Phra Ajaan Suwat Suvaco
from the Thai by
© 2002 Thanissaro Bhikkhu
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your body. Survey your mind. You've been practicing meditation
continuously, so even if your mind isn't yet quiet, even though
it hasn't reached a level of concentration as solid as you'd
like it to be, meditation is still a skillful activity in
terms of developing conviction, developing persistence. At
the very least it will give results on the sensory level,
making you an intelligent person, at the same time developing
the perfections of your character on into the future. So try
not to get discouraged. Don't let yourself think that you
haven't seen any results from your meditation. When you come
right down to it, what do you want from your meditation? You
meditate to make the mind quiet, and the mind becomes quiet
from letting go. That's what the meditation is: letting
go. If you meditate in order to "get" something, that's
craving, the cause of suffering. Meditation isn't an affair
of craving. The Dhamma is already here, so all we have to
do is study it so that we'll know the truth. The truth isn't
something new. It's something that's been here from time immemorial.
All the Buddhas of the past have awakened to this very same
Dhamma, this very same truth. Even though the cosmos has changed
from one aeon to another, the Dhamma hasn't changed along
with the cosmos. No matter which aeon a particular Buddha
was born in, he awakened to the same old truth. He taught
the same old truth. The same Dhamma, the same truth, is always
right here all the time. It's simply that we don't recognize
it. We haven't studied it down to its elemental properties.
All I ask is that you be intent on studying it. The truth
is always the truth. It's always present.
The truth the Buddha taught starts with the principle that
stress-and-suffering is a truth. Do you have any stress and
suffering? Examine yourself carefully. Is there any stress
and suffering within you? Or is there none at all? As long
as there's suffering within you, the truth of the noble truths
taught by the Buddha is still there. When you're mindful to
keep your eye on the suffering appearing within you, you're
studying the truth in line with what it actually is.
But in addition to pointing out the truth of suffering, the
Buddha also taught the path to the end of suffering. This,
too, is a truth. The Buddha has guaranteed that when we develop
it in full measure, we'll gain release from stress and suffering.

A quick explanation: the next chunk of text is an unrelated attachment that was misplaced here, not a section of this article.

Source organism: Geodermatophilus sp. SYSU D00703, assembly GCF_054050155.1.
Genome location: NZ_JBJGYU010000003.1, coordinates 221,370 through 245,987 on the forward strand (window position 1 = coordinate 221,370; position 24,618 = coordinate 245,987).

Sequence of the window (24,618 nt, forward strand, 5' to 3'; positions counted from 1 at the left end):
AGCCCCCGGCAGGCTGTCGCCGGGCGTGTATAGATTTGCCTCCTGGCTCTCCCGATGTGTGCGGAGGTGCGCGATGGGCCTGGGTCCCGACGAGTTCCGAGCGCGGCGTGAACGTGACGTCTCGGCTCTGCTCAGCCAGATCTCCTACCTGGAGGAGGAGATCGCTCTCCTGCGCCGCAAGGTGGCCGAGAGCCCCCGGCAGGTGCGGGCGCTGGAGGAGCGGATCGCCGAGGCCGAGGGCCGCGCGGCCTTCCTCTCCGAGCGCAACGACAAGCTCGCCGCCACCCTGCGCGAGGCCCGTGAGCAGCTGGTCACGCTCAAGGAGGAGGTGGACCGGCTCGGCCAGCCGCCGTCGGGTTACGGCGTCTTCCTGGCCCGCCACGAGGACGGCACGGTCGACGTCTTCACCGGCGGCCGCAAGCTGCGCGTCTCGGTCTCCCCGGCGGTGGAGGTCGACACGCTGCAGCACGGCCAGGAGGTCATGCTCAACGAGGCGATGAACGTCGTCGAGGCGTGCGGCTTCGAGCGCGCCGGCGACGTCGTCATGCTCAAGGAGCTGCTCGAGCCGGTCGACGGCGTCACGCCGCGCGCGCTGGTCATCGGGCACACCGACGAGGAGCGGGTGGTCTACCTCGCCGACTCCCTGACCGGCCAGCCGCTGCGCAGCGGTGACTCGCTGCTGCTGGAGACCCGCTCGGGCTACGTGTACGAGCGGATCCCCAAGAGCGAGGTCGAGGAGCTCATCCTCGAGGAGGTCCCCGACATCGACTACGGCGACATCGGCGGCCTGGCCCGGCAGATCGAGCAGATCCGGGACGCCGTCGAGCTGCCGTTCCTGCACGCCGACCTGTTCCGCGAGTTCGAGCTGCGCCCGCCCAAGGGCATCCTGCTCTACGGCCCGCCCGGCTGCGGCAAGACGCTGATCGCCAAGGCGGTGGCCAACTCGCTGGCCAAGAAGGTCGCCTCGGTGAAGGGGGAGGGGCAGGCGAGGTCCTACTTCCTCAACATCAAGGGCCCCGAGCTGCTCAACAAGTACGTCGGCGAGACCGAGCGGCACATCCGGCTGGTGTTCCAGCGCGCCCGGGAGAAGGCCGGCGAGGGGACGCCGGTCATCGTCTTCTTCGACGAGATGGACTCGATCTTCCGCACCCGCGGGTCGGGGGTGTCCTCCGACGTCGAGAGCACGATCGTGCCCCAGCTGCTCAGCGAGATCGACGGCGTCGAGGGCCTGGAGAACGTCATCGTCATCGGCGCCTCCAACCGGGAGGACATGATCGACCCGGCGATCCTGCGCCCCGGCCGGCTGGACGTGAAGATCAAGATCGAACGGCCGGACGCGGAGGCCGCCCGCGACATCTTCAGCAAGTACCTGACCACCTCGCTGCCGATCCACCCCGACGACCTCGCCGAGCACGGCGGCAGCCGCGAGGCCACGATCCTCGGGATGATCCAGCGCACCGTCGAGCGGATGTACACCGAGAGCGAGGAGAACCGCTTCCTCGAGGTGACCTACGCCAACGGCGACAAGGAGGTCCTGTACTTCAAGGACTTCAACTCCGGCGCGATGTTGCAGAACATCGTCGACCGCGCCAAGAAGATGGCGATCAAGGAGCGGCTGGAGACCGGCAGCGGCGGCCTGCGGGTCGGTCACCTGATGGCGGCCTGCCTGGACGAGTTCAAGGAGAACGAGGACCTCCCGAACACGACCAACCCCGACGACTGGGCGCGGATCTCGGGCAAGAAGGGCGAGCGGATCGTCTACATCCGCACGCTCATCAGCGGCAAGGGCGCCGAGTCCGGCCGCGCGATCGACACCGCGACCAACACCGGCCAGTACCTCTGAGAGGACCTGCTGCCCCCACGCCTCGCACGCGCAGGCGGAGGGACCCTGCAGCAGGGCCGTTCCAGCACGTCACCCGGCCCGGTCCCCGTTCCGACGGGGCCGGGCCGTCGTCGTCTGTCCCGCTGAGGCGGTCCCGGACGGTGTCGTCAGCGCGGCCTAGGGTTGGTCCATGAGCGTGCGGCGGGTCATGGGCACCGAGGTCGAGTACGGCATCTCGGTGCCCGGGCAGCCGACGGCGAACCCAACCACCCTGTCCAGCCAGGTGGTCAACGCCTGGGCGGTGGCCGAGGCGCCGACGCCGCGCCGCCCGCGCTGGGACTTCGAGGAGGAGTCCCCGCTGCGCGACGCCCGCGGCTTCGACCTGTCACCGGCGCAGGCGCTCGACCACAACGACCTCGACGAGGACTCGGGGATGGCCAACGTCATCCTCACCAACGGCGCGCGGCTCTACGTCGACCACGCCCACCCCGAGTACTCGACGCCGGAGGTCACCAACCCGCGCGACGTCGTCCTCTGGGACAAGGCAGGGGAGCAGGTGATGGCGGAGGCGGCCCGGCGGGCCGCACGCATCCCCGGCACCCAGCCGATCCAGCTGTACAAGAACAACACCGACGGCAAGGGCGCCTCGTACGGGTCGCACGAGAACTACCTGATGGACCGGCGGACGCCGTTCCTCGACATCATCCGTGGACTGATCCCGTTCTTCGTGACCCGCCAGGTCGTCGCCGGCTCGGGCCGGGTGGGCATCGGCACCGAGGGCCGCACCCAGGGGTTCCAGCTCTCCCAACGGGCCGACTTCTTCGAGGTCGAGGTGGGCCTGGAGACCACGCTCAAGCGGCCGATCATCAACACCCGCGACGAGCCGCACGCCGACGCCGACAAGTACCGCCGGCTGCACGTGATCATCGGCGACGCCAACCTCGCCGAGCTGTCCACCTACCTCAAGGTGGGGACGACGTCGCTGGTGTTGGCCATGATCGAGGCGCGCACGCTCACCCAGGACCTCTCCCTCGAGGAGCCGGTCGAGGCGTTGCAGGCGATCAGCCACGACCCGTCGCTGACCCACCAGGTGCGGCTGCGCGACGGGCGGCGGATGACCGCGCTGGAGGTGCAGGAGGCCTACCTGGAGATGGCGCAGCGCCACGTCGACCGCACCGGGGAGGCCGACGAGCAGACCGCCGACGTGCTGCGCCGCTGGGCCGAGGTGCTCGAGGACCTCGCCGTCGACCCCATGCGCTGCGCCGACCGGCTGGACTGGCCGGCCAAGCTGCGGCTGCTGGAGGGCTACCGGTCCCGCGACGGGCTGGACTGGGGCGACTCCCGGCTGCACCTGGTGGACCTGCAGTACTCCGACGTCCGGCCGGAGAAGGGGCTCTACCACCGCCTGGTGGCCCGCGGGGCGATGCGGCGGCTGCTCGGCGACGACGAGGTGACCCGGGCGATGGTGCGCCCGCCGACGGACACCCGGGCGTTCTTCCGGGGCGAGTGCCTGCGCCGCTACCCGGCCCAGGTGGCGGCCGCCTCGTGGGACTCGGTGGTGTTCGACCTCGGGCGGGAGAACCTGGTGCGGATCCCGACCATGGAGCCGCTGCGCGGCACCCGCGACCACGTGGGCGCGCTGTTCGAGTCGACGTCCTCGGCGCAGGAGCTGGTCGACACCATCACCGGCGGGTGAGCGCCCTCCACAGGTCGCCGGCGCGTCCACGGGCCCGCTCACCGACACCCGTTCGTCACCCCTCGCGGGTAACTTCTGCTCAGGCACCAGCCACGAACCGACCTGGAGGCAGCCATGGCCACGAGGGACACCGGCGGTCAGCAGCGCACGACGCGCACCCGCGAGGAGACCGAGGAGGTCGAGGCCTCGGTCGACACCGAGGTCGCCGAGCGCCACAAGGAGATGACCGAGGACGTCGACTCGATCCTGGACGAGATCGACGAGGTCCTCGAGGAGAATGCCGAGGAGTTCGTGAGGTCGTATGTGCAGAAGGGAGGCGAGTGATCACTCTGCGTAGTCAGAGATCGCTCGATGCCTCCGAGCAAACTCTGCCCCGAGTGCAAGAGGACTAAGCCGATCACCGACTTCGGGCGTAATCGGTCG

It's not the case that suffering is the only truth, that we
have to lie buried in stress and suffering. The Buddha found
a way out of suffering, like an intelligent doctor who not
only understands diseases but also knows a miraculous medicine
to cure them.
This is why the truth of the path is so important, for many,
many people who have put it into practice have gotten results.
The truth of the path is something we put into practice to
gain release from suffering -- as we chanted just now:
Those who don't discern
Atho dukkhassa sambhavam
Tañca maggam na janati
Who don't understand
The way to the stilling
of suffering ...
Te ve jati-jarupaga
They'll return to
birth and aging again.
If we don't comprehend suffering and the way to the end of
suffering, we'll have to experience birth, aging, and death,
which are the causes not only of suffering but also of the
craving leading to more suffering.
We should take joy in the fact that we have all the noble
truths we need. We have suffering, and the path to the end
of suffering doesn't lie far away. When we look into the texts,
we find that the Buddha and his noble disciples didn't practice
anything far away. They purified the actions of their bodies
and minds. They did this by knowing their own bodies and minds
in line with what they actually were. When we don't know our
own bodies and minds as they actually are, that's a cause
of suffering. When we practice knowing our own bodies, our
own minds, as they actually are, that's the path to release
from suffering. Aside from this, there's no path at all.
already have a body. We already have a mind -- this knowing
property. So we take this knowing property and put it to
use by studying the body in line with its three characteristics: aniccata, inconstancy; dukkhata, stressfulness;
and anattata, not-selfnessness. Inconstancy and stressfulness
lie on the side of suffering and its cause. We have to study
things that are inconstant in order to see who they are,
who's responsible for them, who really owns them. This issue
of inconstancy is really important. Rupam aniccam: form
is inconstant. Who owns the form? Rupam dukkham: form
is stressful. Who's on the receiving end of the stress? Stress
is something that has to depend on causes and conditions
in order to arise. It doesn't come on its own. Just like
sound: we have to depend on contact in order to hear it.
If there's no contact, we won't know where there's any sound.
In the same way, stress depends on contact. If there's no
contact, we won't know where there's any stress. If stress
and suffering were able to burn us all on their own, the
Buddha would never have been able to gain release from them.
There would be no way for us to practice, for no matter what,
suffering would keep on burning us all on its own. But the
fact of the matter is that when we practice, we can gain
relief from suffering, because suffering isn't built into
the mind, it's not built into this knowing property. It has
to depend on contact through the sense media in order for
it to arise.
This is why sages study the truth. As when we chant:
kho me kayo,
This body of mine,
From the soles of
the feet on up,
From the crown of
the head on down,
Surrounded by skin.
this body we have all five aggregates: form, feeling, perception,
thought-fabrications, and consciousness. Form is the coarsest
of the aggregates, for we can touch it with our hand and
see it with our eyes. As for feeling, perception, thought-fabrications,
and consciousness, they're mental phenomena. Even though
we can't touch them with the body, we can still know them
and experience them. For instance, we constantly have feelings
of pleasure, pain, or neither pleasure nor pain. Perception:
we remember things and label them. Thought-fabrication
creates thoughts, and consciousness notices things. We
all notice things, label them, fabricate thoughts about